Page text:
We've been trying to weed out books, clear out shelving space, etc., so I've been taking a look at books we've had for years and, well, reading them (I know, I know, this utter lunacy, and possibly dangerously irresponsible: Isn't there a book industry to support? An economy to repair? Ha!). This is how I ended up finally reading Olive Moore's excellent Spleen (which I blogged about previously). Here are five more, none of which I loved.
Passing by Nella Larsen
This has sat on my shelves for well over a decade, since my mother gave me all of the books she'd acquired in the course of getting her continuing ed. Master's degree. For years I'd filed it with my non-fiction books, assuming that it was a study about the phenomenon of African-Americans passing as white in the early 20th century. I later realized my mistake and dutifully filed it with the fiction, but still it sat. Fiction it may be, but I feared that it might be only of interest for what it was about and that its actual literary merit was slight. I was prompted to read the book by Andrew Seal's enthusiastic post on it earlier this year. And. . . and I wish I could share Andrew's enthusiasm. More than once he refers to the novel's subtlety, but I didn't find it terribly subtle. The melodrama is heavy, the events are predictable, and the "passing" isn't really explored or much depicted, but rather asserted. If the novel weren't extremely short, I doubt I would have been able to plow my through to the end.
Hunger by Knut Hamsun (in the translation by Robert Bly)
This one doesn't really fit the category, I suppose, since I'd had it on my bedside pile for a while. I include it nevertheless, since I don't expect to be saying much else about it. Again, I expected to like it more than I did. You see a lot about Hamsun influencing various Modernists; some, such as Isaac Bashevis Singer, calling him the "father of modern literature", primarily for his focus on the pyschological; and so on. Be that as it may, my experience reading Hunger felt akin to my experience reading Dostoevsky's Notes from Underground. As with that novella, I wasn't nearly as engaged by the voice as I'd hoped to be. I sort of wanted him to shut up.
Sula by Toni Morrison
Back in the old days, in the days of despair, I read and more or less enjoyed several Toni Morrison novels. I accepted her without question as a literary giant and would have been surprised to learn that there were serious readers who disliked her fiction. My favorite was Song of Solomon. I liked Beloved but was confused by its glittering reputation (I didn't understand why it was, it seemed, universally hailed as her best, and as a masterpiece). I even liked the knottier and much-maligned Paradise. In the time between that novel and her next work, my reading interests had changed dramatically and I stopped paying attention to her. In the meantime, it appears to me, that silly New York Times best-novel-of-the-last-25-years thing notwithstanding, that Morrison's star has rather fallen. It seems fashionable to attack her writing. My instinct is to come to her defense, based on past enjoyment (I liked, for example, what Andrew Seal said, somewhere at his blog, about the importance of the oral tradition for Morrison's writing; I'd link to his remarks if I could find the exact post). In this context, I thought it would be interesting to read her again. In the event, Sula is a vivid tale centering on two childhood friends, one who grows up to marry and lead a conventional, socially approved life, the other (Sula) who leaves town, only to return years later as a free spirit, and is a misunderstood, disruptive force in the town. In a sense, she acts as an organizing principle for the town, with her disruption, her wrongness, her "evil", as the other characters have it, prompting more responsible behaviors in the rest of the town. I'm not usually one to call for novels to be longer than they are or to fill in details, but a bit more would have been nice here.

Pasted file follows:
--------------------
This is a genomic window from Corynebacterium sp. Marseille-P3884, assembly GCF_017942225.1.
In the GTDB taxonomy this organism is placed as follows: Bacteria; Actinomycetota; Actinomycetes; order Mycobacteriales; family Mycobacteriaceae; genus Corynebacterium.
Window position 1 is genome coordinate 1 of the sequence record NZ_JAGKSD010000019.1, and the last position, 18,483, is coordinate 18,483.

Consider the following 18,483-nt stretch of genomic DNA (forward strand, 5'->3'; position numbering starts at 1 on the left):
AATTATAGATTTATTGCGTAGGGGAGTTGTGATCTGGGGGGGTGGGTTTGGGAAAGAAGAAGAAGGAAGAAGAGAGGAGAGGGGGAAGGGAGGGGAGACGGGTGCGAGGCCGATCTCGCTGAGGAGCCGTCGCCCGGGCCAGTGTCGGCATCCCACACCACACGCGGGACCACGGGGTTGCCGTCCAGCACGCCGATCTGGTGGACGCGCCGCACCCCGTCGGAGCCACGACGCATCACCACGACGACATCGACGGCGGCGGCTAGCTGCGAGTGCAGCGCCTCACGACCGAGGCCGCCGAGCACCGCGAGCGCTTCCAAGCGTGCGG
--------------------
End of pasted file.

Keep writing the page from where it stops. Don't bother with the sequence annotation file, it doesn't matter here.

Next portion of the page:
My Old Sweetheart by Susanna Moore
I don't know anything about this writer. The novel is another entry in the aloof-father/over-emotional-and-possibly-a-little-crazy-mother genre. Chapters alternating between third-person account of the past, on a plantation in Hawaii, mostly through the vantage point of the daughter Lily, and a first-person, present-day narration by Lily herself. Descriptions of Hawaii. Thematic backdrop: Adultery; imperialism; the war. A major character is Japanese, friend and companion to Lily, born to a woman already dead from the bomb dropped on Hiroshima, taken by the white American doctor on the scene, who happens to be said aloof father. Well-written, fairly conventional, compelling enough to read to the end, not otherwise terribly memorable. The novel comes with a blurb from John Hawkes, of all people (perhaps Moore was a student of his?), which I admit helped pique my interest in reading the book.
Homo Faber by Max Frisch (translated by Michael Bullock)
First-person account (a "report") by Faber, who is an engineer of some kind (I've already forgotten; I remember he refers a number of times to turbines), a self-described technocrat, scornful of all manner of mystery or religion or the like, hyper-rationalist, given to expounding thus on the nature of truth, etc. Yet his account is rife with unlikely coincidences, as if he were subject to a certain fate beyond his control. Stranded in Mexico after an emergency plane landing, with the brother of his best-friend from 20 years earlier, who he learns had married his then-lover, who had been pregnant by Faber; later he cancels at the last minute flight plans to Europe from New York, taking a ship instead, where he just happens to run into a young woman who he doesn't yet know is his daughter, tragedy ensues, etc. Inessential.